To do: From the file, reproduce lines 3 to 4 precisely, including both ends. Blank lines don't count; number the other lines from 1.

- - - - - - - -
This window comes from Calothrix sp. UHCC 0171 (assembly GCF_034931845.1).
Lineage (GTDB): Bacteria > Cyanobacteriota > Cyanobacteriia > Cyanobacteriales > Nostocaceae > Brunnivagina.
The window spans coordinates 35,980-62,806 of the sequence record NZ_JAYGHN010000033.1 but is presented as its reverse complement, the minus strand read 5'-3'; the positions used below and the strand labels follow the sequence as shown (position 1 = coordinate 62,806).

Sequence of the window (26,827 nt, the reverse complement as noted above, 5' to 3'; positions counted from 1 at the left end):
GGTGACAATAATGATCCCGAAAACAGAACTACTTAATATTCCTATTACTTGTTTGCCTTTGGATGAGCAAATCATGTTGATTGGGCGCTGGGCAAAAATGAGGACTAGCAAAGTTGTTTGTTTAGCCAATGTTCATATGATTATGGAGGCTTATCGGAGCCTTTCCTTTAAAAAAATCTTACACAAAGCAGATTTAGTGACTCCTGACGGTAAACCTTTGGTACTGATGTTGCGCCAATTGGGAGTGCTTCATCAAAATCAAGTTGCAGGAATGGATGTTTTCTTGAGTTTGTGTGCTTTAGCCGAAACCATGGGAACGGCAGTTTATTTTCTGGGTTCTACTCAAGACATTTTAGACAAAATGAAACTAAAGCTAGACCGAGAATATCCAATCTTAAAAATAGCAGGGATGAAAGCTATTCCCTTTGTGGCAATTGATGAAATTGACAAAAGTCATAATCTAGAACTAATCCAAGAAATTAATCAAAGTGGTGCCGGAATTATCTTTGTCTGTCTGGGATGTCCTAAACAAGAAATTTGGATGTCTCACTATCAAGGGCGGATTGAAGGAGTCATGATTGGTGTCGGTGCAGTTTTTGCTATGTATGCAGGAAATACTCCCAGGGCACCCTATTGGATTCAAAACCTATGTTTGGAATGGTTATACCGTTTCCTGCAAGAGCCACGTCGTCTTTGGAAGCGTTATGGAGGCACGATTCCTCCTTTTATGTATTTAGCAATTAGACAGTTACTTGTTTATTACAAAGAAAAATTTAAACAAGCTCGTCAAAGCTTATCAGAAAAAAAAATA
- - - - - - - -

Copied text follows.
The window spans coordinates 35,980-62,806 of the sequence record NZ_JAYGHN010000033.1 but is presented as its reverse complement, the minus strand read 5'-3'; the positions used below and the strand labels follow the sequence as shown (position 1 = coordinate 62,806).

Sequence of the window (26,827 nt, the reverse complement as noted above, 5' to 3'; positions counted from 1 at the left end):